*In this article, we are going to learn how to use NOT function in Microsoft Excel.*

*NOT function returns the reversed logical value of its arguments i.e if argument is TRUE, function returns FALSE and vice versa. The argument can be either typed directly or as a reference to a cell that contains a logical value and it always returns the Boolean value only.*

**With the help of examples, let us understand the use of NOT function in Excel.**

Refer to these 5 different examples for the usage of NOT function in Microsoft Excel on the basis of following sample data:

**1 ^{st} Example**:-

In this example, we will enter both true and false logical values and we’ll see how function performs.

**Follow the steps given below**:-

- Enter the function in cell C8
- =NOT(A8) {This function will convert the logical value}
- Press Enter

Function has returned FALSE, because cell A8 contains “TRUE”.

- Now enter =NOT(B8), Press Enter
- Function will return TRUE, as cell B8 contains FALSE

**2 ^{nd} Example**:-

In the next example, we will tell NOT function to check whether A9 is greater than B9 or not. We know that A9 is not greater than B9 but we’ll confirm the same with the function. Follow the steps given below:-

- Enter the function in cell C9
- =NOT(A9>B9)
- Press Enter

The function has returned TRUE, because if we evaluate the function, it would tell us that the condition which passes in the argument is TRUE and hence the function returns FALSE.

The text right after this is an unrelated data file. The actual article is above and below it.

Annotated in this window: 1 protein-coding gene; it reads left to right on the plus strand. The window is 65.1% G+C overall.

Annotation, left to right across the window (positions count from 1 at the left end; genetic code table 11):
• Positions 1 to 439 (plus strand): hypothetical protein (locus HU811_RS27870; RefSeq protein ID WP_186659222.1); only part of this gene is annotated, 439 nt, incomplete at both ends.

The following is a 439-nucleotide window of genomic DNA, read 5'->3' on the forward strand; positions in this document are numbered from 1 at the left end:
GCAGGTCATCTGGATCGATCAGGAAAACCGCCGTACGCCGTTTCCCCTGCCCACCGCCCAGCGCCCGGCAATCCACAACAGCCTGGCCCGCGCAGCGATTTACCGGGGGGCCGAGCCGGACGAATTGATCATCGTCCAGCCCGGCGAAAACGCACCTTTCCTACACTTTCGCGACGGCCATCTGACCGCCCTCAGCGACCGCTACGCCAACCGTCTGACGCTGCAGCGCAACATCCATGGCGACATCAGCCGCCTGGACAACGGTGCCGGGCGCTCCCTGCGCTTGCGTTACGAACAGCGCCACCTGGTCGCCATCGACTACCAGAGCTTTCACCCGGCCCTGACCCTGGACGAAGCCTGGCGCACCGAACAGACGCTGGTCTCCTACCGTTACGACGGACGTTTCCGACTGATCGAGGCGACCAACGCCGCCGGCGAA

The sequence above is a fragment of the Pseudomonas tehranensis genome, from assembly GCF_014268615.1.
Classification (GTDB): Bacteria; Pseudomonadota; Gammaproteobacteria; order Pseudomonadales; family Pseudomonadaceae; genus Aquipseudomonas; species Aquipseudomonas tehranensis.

**3 ^{rd} Example**:-

Now, let’s see what happens if we give continuous range in the logical argument.

**Follow the steps given below**:-

- Enter the function in cell C10
- =NOT(A10:B10)
- Press Enter

The function has returned #VALUE error because NOT function does not allow any range and can take only one condition.

**4 ^{th} Example**:-

In this example, we’ll see what happens when we use NOT function for numeric value.

**Follow the steps below given**:-

- Enter the function in cell C11
- =NOT(B11), Press Enter

The function has returned TRUE, because any numeric value barring zero is considered as TRUE. And “0” or an empty cell are treated as FALSE, thus the function returns TRUE.

So, if you take “0” in the argument in cell C12 the function returns TRUE. But if we take the argument in decimals then it will give the result FALSE.

**When value is zero**:-

**When value in decimal**:-

So, this is how we can use NOT function in Microsoft Excel.

# Video: How to use NOT function in Microsoft Excel

Watch the steps in this short video, and the written instructions are above the video

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